Reliever rankings come courtesy of the guys (Alan, Ben, and Colin) who’ll once again be on Bullpen Report duty. You aren’t going to quibble with the top six or so (although you might want to shuffle up the order). Where things get really interesting is wading into the quagmire of guys past RP20 or so. As always, relievers look to be a volatile breed. Do you look for guys with weaker peripherals but have the tentative “closer” tag or do you draft for peripherals and assume your guy will float to the top as the season grinds along? And who knows who Houston is going to tab as their next closer? Are you going to be the one rolling the dice on Josh Fields, Chad Qualls, or (insert reliever X here)? (Aside: it’s not me.)

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Talking About Early NL Outfield Tiers

“It’s easy to sum it up when you’re just talking about tiers. We’re sitting in here, and I’m supposed to be the franchise player, and we in here talking about tiers. I mean, listen, we’re talking about tiers. Not a game, not a game, not a game, we talking about tiers. Not a game. Not, not … not the game that I go out there and die for and play every game like it’s my last. Not the game, but we’re talking about tiers, man. I mean, how silly is that? … And we talking about tiers. I know I supposed to be there. I know I’m supposed to lead by example … I know that … And I’m not … I’m not shoving it aside, you know, like it don’t mean anything. I know it’s important, I do. I honestly do … But we’re talking about tiers, man. What are we talking about? Tiers? We’re talking about tiers, man. [laughter from the media crowd] We’re talking about tiers. We’re talking about tiers. We ain’t talking about the game. [more laughter] We’re talking about tiers, man. When you come to the arena, and you see me play, you see me play don’t you? You’ve seen me give everything I’ve got, right? But we’re talking about tiers right now. We talking about ti- [interrupted].” – Allen Iverson, noted rotisserie enthusiast.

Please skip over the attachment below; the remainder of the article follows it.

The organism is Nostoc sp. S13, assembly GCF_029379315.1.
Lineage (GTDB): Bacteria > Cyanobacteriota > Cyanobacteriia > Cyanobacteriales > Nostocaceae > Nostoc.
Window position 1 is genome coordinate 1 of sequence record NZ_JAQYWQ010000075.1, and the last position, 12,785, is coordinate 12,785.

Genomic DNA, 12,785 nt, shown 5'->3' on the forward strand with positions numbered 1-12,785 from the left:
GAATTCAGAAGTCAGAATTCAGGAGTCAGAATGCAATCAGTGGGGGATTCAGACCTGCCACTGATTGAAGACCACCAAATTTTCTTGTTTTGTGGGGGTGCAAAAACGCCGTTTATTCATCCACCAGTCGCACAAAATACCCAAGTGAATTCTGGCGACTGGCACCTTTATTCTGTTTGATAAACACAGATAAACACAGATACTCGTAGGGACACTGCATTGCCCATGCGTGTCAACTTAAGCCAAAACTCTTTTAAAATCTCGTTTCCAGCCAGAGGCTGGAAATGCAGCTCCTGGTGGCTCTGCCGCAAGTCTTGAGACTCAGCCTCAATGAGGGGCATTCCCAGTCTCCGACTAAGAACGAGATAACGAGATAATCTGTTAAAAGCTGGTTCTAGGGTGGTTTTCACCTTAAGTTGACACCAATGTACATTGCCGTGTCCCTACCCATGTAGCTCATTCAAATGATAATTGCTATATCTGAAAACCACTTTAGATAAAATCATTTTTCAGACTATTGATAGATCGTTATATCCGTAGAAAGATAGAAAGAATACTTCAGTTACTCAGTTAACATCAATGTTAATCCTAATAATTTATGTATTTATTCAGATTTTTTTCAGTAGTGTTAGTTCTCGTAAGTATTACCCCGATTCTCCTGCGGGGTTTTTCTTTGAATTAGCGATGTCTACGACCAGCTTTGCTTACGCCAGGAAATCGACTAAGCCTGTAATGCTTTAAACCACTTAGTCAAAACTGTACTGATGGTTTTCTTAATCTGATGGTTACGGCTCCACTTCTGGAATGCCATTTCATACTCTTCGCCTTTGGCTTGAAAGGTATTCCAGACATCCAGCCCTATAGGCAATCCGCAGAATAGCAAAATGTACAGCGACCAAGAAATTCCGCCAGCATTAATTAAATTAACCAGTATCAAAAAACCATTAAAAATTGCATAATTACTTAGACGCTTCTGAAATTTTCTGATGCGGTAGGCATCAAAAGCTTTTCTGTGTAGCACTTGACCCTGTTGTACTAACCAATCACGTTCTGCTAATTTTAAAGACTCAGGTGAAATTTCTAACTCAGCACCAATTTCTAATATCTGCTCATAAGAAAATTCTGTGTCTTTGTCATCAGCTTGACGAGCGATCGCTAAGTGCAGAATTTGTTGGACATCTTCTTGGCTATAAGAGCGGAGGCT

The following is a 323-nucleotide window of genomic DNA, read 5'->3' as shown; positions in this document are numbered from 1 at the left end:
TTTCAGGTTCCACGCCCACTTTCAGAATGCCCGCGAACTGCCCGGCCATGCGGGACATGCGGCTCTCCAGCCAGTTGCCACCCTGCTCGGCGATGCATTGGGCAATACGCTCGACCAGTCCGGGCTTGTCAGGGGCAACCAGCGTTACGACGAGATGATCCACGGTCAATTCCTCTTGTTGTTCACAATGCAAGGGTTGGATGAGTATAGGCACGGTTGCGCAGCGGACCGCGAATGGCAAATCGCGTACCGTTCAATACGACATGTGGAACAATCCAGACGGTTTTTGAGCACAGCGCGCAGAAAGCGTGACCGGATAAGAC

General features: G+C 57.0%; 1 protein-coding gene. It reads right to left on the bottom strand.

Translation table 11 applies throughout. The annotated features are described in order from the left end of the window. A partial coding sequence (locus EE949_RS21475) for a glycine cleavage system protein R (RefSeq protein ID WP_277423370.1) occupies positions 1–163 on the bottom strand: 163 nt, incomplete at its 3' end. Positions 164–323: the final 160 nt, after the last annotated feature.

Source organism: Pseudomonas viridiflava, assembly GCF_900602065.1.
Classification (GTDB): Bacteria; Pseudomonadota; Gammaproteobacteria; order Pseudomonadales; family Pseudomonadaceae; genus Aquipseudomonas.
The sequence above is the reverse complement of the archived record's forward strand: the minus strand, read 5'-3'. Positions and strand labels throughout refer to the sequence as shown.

Ahem, yeah. It’s that time again — the time to take great, big, giant lists of baseball players at different positions and pare them down to smaller, more manageable groupings. Yes, we’re talking about tiers! National League outfield tiers, to be specific. (Not the game, to be clear, in case there was confusion there, but tiers.)

These are derived largely from projection systems, including Steamer, ZiPS, Fans, Marcel and the author’s whimbrain. They serve mostly as a conversation starter, so let’s treat them as such and chime in either below or on twitter: @jackweiland.

As is custom around these parts, we’ll name tiers in this episode after something fun: some of the most rantful sports rants that ever ranted. Ready? Let’s go!

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Fantasy Storylines To Watch: Carlos Martinez

Each spring, a handful of storylines grab fantasy owners’ attention due to the vast difference in potential value on draft day. The stories could revolve around a spring position battle or the potential of a top prospect to steal a roster spot with a big spring camp. Sometimes its a rehabbing player who isn’t certain to be ready for opening day.

Perhaps an under-reported fantasy storyline is unfolding in St. Louis, and it doesn’t involve top prospect Oscar Taveras. The Cardinals suffered a blow to their starting rotation when left-hander Jaime Garcia experienced a setback with his surgically-repaired shoulder. He’s currently seeking a second opinion from Dr. James Andrews, according to ESPN.